Free Motion Quilting: Birds Nests
(La Belle, Fla )
I have a sewing machine and when I got it, it did good free motion quilting. Now I tried to do it and it ended up doing bird nest!
What am I doing wrong?
It's a Kenmore sewing machine and I using a darning foot. To tell the truth, using the feet dogs up, I think that actually helps me.
I'm going to answer your questions backwards if you don't mind!
It's Like Training Wheels...
You're not alone. A lot of quilters, especially when they are beginning free motion quilting keep the feed dogs up and truly believe that it is helping.
The feed dogs sole purpose is to pull the fabric (when you're piecing) or the quilt sandwich through the sewing machine, from front to back.
When you're free motion quilting, you'll probably be moving the fabric from side to side and even back to front, completely going against the motion of the feed dogs. So from a purely technical point of view, it makes no sense to leave them up. Right?
I'm going to let you in on a little secret...I did the same thing when I was first learning to free motion. Several of my quilting buddies have done it, too. And they're a smart bunch of gals.
I think that a couple of things may be happening.
- It's possible that the feed dog action adds a bit of friction and slows down your movement of the quilt sandwich just a wee bit. That'd give you more control automatically.
- Mentally, they may be acting like 'training wheels' for you. I don't see anything wrong with that, do you? If leaving them up gets folks to try, then I'm all for it.
- The extra sound or 'feel' of the feed dogs may help keep you more in tune with your machine. Again, I don't think that's a bad thing.
So if you are better with them up, then by all means leave them up for now. At some point, you'll find you don't need them any more for free motion work, but that's for you to decide when you're ready. And though you
don't need it, you have my blessing to do so!
Birds nests indicate a sewing machine tension issue.
If they're happening at the beginning of a line of quilting, then make sure to bring the bobbin thread to the top before you start stitching. Hold onto it, too, to apply a bit of tension. Many machines don't make a nice stitch on that first one. Holding the thread fixes this.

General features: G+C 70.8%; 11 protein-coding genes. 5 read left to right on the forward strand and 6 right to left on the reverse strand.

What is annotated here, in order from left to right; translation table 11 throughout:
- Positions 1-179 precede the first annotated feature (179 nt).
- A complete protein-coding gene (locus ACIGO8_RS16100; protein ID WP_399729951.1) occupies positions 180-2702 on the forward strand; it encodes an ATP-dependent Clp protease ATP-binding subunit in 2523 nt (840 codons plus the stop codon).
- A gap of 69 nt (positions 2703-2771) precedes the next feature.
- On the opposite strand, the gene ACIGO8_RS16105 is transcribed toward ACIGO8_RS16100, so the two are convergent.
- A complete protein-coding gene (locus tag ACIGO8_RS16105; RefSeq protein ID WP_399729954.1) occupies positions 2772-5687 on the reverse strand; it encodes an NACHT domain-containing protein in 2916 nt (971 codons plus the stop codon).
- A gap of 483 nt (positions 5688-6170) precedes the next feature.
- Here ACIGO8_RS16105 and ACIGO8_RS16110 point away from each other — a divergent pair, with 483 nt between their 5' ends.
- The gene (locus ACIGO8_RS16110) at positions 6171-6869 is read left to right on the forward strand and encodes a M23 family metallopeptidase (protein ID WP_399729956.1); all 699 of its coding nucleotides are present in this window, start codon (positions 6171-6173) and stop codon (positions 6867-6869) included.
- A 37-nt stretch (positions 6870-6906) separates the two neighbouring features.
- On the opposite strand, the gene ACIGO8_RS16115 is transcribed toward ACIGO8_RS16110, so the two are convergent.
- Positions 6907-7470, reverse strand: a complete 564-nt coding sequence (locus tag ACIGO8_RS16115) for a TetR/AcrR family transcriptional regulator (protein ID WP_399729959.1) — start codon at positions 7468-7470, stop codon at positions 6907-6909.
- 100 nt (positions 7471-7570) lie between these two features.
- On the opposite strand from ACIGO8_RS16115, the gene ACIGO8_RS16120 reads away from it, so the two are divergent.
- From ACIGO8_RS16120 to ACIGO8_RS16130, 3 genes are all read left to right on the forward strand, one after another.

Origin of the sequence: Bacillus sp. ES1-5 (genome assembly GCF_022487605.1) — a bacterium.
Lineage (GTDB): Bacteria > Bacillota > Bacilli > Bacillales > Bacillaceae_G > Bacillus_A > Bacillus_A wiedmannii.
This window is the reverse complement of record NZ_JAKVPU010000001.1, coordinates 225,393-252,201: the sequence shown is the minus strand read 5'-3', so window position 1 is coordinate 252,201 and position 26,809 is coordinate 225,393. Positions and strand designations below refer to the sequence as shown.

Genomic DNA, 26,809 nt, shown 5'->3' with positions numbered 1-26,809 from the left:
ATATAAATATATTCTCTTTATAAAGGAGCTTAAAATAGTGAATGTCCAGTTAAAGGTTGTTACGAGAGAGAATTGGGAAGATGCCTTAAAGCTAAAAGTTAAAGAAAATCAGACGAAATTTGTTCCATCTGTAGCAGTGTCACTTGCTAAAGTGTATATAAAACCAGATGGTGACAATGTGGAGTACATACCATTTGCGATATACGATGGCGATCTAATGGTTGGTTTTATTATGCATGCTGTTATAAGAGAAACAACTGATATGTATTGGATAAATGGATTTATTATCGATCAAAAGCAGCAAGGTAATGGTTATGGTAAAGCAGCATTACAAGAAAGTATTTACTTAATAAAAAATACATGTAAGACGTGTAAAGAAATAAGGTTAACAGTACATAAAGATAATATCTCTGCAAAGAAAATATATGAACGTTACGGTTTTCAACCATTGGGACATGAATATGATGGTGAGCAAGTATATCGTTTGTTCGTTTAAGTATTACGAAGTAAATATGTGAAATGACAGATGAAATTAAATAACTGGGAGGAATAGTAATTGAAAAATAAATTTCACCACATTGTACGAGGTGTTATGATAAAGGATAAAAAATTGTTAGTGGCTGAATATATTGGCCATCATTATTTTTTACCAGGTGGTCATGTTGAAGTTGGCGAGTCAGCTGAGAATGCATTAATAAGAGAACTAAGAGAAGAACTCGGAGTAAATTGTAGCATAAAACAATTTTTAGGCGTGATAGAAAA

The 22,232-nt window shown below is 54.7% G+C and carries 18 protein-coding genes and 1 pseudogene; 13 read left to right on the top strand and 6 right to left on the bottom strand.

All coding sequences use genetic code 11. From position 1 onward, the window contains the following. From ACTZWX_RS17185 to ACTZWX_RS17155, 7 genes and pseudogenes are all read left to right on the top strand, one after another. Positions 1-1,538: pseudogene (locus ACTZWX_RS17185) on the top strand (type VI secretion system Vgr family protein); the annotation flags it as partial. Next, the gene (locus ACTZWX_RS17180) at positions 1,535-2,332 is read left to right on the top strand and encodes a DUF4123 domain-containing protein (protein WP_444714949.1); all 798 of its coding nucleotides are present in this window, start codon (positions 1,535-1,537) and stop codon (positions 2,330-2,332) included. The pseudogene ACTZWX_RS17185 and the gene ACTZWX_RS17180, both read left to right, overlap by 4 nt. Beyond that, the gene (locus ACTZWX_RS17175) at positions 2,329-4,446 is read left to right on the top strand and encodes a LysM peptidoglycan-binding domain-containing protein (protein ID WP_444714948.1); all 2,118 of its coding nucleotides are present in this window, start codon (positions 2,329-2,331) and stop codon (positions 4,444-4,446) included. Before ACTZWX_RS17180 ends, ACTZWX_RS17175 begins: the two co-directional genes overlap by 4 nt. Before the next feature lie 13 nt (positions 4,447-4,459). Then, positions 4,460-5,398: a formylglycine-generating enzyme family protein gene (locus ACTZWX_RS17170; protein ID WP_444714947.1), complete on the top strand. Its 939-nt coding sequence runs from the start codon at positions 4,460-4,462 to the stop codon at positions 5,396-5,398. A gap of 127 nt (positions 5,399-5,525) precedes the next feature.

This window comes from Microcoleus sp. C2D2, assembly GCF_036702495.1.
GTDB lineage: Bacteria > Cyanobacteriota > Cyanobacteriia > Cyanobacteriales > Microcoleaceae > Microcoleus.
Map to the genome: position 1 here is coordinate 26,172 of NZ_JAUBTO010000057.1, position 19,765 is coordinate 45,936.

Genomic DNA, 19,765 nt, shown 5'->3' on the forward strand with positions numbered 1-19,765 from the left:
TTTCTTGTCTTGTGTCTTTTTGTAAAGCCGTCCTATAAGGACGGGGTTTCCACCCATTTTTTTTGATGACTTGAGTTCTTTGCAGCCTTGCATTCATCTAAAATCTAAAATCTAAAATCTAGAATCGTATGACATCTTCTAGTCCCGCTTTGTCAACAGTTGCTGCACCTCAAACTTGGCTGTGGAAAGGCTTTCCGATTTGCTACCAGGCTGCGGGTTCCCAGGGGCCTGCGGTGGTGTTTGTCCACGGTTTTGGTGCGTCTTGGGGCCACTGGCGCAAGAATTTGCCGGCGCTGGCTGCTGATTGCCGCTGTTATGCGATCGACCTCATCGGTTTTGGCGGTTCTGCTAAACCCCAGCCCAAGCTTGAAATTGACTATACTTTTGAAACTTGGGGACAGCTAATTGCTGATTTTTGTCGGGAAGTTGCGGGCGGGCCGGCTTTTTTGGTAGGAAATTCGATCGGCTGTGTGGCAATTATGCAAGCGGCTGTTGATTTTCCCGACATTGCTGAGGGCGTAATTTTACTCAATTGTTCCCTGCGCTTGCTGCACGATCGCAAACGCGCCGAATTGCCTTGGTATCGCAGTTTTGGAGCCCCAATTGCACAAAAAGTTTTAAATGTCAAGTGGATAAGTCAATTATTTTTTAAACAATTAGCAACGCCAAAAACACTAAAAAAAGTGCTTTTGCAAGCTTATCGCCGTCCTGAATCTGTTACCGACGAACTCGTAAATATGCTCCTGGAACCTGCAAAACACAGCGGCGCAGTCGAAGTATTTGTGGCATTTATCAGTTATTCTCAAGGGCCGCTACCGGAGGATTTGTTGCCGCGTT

If one of your needle tension is too loose, you'll see a birds nest again. It can be something as simple as the thread has come off the uptake arm or missed one of the other thread guides. Each guide adds a bit of its own tension as your quilting thread winds its way through your machine, the missing the uptake arm seems to cause the most problems. My thread will come off it once in awhile during the middle of quilting. It happens.
It's also possible that your thread isn't in your machine's tension disks. Make sure that when you thread your sewing machine that the needle is in the highest position. then the disks are open to receive the thread.
Make sure that as you thread your bobbin case, that you catch the thread in its tension spring. If you're not sure where or what this is, refer to your machine's instruction manual. There'll be a picture.
Re-threading your machine will fix either of these tension problems.
If your needle tension is generally too loose with the needle thread looping on the bottom, going around a curve too fast can spool out extra thread and help to create the nest. (I call this 'thread throw-up' in my classes). Tighten your needle tension by turning the tension control knob to the right. This increases the tension number on your sewing machine.
If you haven't changed to a new needle in awhile, do it. A damaged needle can be the culprit of so many problems.
Holly, I hope I've been able to help you with your problem. Good luck to you as you get this quilt quilted. We'd love to know how it turns out!